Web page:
The free standing bag comes with a base which is usually filled with water or sand and the bag on top ready to hit. These tend to be lighter and easier to move but they also rarely offer the same kind of resistance as other types of bag. This is good if you are not looking to make any adjustments to walls or ceiling in your designated training area as they can be quickly positioned where ever is convenient.

Hanging/Suspended Heavy Bags

This is the type you will know from the movies (or your local boxing gym). Most often suspended from the ceiling, setting up your bag in this way allows you to hang a durable and higher weight bag ready to train with. Often times you can position the bag so you can manoeuvre around it during your workout (better for cardio and stamina training).

Angled Punching Bags

An angled punch bag will allow you to get some unique hits when practising your striking form and technique. These might be a better option for mixed martial arts training as typical boxing punches rarely require you to experience multiple angles (you can get that practise from shadow boxing, pad work and in the ring!).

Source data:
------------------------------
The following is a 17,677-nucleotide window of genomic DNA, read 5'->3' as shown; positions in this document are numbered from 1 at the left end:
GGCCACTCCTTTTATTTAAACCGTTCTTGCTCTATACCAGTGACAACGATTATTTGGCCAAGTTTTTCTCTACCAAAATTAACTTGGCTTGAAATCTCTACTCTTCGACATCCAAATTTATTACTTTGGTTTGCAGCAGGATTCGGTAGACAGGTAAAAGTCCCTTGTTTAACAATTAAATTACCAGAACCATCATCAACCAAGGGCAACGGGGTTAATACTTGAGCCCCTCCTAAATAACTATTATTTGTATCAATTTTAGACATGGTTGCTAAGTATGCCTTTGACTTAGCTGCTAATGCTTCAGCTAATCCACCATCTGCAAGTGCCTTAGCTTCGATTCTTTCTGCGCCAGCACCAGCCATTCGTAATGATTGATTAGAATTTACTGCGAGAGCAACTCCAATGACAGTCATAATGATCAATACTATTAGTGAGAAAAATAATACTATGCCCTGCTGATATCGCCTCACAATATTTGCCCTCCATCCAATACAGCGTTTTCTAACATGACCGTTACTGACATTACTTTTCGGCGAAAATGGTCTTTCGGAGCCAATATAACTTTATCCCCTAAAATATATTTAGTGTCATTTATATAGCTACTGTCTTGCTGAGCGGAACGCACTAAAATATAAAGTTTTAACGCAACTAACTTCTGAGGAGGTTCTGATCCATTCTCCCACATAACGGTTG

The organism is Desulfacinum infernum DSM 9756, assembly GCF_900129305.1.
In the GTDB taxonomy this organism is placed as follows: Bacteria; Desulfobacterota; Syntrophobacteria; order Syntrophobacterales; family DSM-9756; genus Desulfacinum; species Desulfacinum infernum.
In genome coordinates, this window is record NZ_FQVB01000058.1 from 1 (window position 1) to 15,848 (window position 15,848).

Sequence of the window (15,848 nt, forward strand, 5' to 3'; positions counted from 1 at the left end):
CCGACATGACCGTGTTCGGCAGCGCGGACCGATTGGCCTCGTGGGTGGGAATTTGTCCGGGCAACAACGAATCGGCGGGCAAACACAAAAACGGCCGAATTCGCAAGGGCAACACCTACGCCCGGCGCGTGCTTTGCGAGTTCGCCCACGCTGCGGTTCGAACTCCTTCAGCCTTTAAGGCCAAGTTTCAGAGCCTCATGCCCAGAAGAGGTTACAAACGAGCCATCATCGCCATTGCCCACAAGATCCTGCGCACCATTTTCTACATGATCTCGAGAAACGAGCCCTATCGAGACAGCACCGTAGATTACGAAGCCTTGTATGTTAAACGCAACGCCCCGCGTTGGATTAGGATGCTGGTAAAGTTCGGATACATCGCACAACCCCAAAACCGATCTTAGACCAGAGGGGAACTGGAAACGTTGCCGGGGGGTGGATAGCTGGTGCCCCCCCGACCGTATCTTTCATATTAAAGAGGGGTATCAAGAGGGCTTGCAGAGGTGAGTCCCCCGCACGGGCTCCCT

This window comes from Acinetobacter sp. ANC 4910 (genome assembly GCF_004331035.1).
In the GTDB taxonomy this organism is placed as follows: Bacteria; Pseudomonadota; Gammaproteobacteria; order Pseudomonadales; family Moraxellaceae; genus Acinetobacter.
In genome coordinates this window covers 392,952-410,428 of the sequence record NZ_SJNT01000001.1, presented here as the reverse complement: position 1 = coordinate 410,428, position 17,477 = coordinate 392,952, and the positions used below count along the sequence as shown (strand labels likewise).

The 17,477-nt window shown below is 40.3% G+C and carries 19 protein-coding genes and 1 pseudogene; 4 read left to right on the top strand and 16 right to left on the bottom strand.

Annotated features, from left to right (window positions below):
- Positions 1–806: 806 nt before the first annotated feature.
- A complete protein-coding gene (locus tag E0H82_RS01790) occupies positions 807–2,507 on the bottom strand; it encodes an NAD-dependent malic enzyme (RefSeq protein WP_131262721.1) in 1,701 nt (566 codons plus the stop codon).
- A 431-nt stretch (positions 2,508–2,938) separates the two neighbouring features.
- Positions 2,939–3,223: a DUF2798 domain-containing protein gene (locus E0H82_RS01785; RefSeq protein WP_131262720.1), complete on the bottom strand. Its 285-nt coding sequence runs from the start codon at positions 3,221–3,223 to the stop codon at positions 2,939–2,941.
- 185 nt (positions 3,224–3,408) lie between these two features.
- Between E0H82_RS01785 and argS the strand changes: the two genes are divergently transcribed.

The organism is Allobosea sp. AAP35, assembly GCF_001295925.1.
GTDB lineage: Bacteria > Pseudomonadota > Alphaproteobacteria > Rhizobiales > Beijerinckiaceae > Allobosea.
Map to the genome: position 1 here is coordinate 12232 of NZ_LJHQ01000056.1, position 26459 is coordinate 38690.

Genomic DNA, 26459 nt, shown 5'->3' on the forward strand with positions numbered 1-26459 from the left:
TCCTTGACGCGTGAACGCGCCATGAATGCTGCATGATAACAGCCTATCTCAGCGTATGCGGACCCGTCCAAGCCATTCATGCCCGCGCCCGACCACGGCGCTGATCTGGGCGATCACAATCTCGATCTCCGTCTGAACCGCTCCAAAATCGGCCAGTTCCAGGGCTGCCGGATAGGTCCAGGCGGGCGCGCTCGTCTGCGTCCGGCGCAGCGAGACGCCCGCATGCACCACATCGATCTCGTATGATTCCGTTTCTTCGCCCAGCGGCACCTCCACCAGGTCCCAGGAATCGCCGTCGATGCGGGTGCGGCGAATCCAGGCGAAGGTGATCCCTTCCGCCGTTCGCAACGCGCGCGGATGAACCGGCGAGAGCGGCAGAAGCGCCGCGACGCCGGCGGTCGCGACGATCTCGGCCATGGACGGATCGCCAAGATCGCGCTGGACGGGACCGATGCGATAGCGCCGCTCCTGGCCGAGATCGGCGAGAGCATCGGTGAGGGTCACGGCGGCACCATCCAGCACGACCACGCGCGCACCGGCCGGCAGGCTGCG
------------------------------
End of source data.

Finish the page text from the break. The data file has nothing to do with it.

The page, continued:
Speed Bags

This is perhaps the second most popular type of punching bag you will find in a boxing gym. Excellent for developing speed and reflexes as well as exhausting the shoulder muscles, you will want to regularly use one of these in your training sessions.

Air filled/inflated and light weight, the bags move quick (as the name suggests). They are great for improving the speed of your punches and really powering up that muscle memory!

A spring mechanism and strategic design means that the bag bounces of the ‘back board’ and comes propelling back to your fists ready to be hit again. The initial aim should be to keep punches consistent one hand to the other in an almost rolling motions. Once you have got the hang of it you can start changing up your routine and punching movements to make the exercise more challenging.

Top Work/Upper Cut Punch Bags